The Dangers of a Leveraged ETF

While leveraged exchange-traded-funds (ETFs) offer an easy way to get more dramatic returns, they have real dangers that should be understood. A leveraged ETF is designed to produce returns that magnify the return of the underlying index by a factor of 2 or 3. Essentially, if the index goes up by 1%, a leveraged ETF will go up by 2 or 3%. In some instances, these instruments track the inverse of the underlying index-–they rise when the index goes down.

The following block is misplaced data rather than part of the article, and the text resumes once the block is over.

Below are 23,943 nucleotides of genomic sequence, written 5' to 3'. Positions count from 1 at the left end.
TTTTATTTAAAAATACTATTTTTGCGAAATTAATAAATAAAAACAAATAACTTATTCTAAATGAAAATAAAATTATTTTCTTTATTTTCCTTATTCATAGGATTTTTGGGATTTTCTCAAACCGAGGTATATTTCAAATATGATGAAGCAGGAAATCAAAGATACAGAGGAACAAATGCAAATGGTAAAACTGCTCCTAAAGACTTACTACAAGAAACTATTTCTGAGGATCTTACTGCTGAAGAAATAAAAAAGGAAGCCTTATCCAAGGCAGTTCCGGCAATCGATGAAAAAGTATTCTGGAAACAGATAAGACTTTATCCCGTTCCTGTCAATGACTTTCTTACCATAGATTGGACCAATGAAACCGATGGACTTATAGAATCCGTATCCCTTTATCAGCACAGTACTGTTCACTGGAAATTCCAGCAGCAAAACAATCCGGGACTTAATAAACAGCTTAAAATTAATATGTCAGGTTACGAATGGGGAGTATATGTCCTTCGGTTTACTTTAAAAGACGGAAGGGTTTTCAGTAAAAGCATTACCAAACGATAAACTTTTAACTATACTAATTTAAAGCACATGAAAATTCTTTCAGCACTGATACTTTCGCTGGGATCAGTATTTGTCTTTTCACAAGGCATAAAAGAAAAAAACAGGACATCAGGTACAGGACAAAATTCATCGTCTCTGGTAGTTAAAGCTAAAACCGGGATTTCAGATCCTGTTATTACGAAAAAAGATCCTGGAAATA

The most significant danger of these instruments is that over time the performance of the ETFs decays, much as an option's does. Because they try to provide the magnified return on a daily basis, in the long-run, the return is reduced. For example, if the S&P 500 drops by 1% on Monday and then gains 1% on Tuesday, the double S&P ETF will drop by 2% and then gain 2%. The larger move for the ETF means that it will fall behind, returning to 99.96% of its original value instead of 99.99%. Over time, leveraged ETFs tend to fall further and further behind, particularly when fees are included. Leveraged ETFs can be good trading instruments, but you should not use them as long-term investments.

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